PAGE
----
A Boston development company — Longfellow Real Estate Partners — that specializes in developing life science campuses is establishing its first West Coast presence in San Diego with the $112 million purchase of 12-buildings in Sorrento Valley.
The company plans to convert the light industrial buildings into lab space, similar to what it’s done in creating a technology park in Durham, North Carolina.
LONGFELLOW REAL ESTATE PARTNERS
Managing Partners: Jamie Peschel, Adam Sichol
Revenue 2017: declined to disclose
Projected revenue 2018: declined to disclose. Headquarters: Boston
Year founded: 2009
Number of employees: 55 and growing
Company description: Longfellow Real Estate Partners is a fully integrated real estate company that acquires and develops property for life science and technology companies.
Under development by Longfellow Real Estate Partners in collaboration with Duke University and Measurement Inc., the Durham Innovation District is a 1.7 million square foot mixed-use project on a 15 acre site in downtown Durham.
Tenants include Duke Clinical Research Institute, Duke Molecular Physiology Institute, Sarah W. Stedman Nutrition and Metabolism Center, and Duke Innovation & Entrepreneurship Initiative.
“We focus on science and tech real estate,” said Jessica Brock, managing director in Longfellow Real Estate Partners.
“Up to this point, it’s been on the East Coast. We set our sights on the West Coast, looking at the market for the last 18 months,” she said. “San Diego is a natural market. We’re looking at expanding in San Francisco and San Diego right now.”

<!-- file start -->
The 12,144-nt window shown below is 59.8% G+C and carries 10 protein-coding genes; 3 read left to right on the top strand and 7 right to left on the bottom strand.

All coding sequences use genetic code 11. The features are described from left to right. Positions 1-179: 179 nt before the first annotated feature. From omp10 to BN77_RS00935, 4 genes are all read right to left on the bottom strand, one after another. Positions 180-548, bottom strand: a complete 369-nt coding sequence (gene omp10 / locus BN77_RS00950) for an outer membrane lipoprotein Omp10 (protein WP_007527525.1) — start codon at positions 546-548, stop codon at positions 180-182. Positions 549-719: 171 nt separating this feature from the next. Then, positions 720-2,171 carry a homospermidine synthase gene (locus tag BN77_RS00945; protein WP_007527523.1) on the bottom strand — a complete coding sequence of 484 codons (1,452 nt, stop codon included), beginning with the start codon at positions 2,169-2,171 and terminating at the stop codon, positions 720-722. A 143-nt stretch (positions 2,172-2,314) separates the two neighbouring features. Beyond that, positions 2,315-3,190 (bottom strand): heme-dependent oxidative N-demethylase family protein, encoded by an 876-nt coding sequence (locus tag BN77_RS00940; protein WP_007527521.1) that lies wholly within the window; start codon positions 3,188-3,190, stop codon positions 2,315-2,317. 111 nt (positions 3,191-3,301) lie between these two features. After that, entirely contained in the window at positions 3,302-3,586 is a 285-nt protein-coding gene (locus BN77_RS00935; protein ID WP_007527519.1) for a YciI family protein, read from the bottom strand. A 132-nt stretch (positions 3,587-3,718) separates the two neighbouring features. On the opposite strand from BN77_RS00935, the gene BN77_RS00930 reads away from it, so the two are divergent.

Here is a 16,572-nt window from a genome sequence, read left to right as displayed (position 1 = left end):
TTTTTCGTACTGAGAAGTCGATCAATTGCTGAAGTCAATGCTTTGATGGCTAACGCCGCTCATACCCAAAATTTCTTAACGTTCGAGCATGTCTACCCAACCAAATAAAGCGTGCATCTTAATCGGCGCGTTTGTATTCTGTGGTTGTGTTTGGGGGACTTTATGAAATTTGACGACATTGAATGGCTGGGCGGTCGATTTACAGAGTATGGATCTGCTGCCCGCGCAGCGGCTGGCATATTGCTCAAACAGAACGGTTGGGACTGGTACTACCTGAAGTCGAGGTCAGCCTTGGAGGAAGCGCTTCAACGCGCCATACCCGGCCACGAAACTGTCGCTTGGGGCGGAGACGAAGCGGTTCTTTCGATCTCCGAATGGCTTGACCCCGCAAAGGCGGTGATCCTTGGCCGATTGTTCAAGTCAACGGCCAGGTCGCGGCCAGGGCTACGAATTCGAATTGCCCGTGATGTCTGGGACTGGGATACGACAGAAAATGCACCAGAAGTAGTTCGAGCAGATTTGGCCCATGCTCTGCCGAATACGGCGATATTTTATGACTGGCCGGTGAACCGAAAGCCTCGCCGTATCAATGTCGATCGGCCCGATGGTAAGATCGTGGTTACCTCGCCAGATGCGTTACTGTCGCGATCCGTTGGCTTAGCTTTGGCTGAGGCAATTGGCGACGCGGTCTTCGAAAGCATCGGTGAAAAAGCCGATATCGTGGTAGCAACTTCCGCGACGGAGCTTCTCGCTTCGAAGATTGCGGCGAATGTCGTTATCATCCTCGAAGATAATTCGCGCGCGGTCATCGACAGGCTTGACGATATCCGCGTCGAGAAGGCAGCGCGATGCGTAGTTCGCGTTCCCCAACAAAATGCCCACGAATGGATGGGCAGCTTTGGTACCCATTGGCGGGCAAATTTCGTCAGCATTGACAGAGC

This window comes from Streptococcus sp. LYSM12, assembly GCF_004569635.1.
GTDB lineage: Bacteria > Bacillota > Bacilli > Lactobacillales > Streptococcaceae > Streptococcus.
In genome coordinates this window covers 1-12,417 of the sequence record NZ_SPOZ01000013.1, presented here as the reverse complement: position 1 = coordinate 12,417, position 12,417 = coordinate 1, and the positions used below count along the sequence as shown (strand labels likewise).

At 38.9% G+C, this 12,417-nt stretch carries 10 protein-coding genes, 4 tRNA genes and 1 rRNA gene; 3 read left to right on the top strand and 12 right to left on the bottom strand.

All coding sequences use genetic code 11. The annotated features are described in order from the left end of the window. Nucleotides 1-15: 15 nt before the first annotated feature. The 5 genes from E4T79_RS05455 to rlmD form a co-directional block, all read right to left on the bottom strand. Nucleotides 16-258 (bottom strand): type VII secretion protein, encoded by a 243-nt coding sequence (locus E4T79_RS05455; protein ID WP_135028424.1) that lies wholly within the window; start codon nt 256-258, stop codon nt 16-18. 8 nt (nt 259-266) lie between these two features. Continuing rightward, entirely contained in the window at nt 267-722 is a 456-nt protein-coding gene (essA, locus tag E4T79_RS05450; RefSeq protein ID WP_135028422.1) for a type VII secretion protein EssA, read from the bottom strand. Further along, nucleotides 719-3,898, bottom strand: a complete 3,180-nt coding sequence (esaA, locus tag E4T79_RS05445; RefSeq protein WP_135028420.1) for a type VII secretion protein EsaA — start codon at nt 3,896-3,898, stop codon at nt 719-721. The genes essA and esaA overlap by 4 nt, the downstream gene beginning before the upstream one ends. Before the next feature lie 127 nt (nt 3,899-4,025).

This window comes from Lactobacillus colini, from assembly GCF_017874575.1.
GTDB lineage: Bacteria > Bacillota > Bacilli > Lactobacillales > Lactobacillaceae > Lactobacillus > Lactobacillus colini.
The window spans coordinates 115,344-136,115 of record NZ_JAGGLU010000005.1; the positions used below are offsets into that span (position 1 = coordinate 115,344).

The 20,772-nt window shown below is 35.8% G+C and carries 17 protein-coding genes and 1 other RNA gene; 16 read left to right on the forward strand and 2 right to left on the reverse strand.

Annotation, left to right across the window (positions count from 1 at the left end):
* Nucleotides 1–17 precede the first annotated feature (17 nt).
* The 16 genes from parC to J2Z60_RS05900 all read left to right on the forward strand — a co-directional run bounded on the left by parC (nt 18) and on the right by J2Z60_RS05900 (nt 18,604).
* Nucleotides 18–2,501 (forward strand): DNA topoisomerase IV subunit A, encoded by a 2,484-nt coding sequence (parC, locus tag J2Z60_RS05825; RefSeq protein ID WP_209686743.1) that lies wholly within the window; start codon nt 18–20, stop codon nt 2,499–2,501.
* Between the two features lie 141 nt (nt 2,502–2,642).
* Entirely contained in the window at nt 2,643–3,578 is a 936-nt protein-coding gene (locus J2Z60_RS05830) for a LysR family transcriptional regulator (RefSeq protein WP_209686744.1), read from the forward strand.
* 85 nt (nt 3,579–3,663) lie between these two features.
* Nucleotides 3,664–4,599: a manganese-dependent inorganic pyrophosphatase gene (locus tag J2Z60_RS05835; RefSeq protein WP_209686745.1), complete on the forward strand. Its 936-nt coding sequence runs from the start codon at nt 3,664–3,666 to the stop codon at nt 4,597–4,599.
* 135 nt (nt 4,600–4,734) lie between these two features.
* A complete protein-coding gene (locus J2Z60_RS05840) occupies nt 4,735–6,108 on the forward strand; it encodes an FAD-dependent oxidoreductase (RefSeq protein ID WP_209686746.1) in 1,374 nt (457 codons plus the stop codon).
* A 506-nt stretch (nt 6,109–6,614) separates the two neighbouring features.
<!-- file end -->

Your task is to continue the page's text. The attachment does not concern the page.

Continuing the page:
The Longfellow acquisition of the Sorrento Valley Property stands out because it is rare to have such a large number of buildings come up for sale at the same time, and because it is one of the biggest transactions in the county so far in 2018.
The other big sale of the year was the $170 million in October of 12 Carlsbad industrial and office buildings by RAF Pacifica.
Brock said that Longfellow plans to acquire an additional one to two-million square feet of California property over the next two years, focusing on San Diego and San Francisco.
“We really like Sorrento Valley, Sorrento Mesa, UTC and Torrey Pines,” Brock said.
The company picked San Diego for its first West Coast venture because the city has a thriving life science community and the Sorrento Valley buildings gave it a strong entry into the market.
“It’s really a very similar strategy to what we did to the research triangle park in North Carolina,” Brock said. “We plan to convert a significant part of the property to labs as well as create a sense of place, add amenities and just upgrade the profile of the investments.”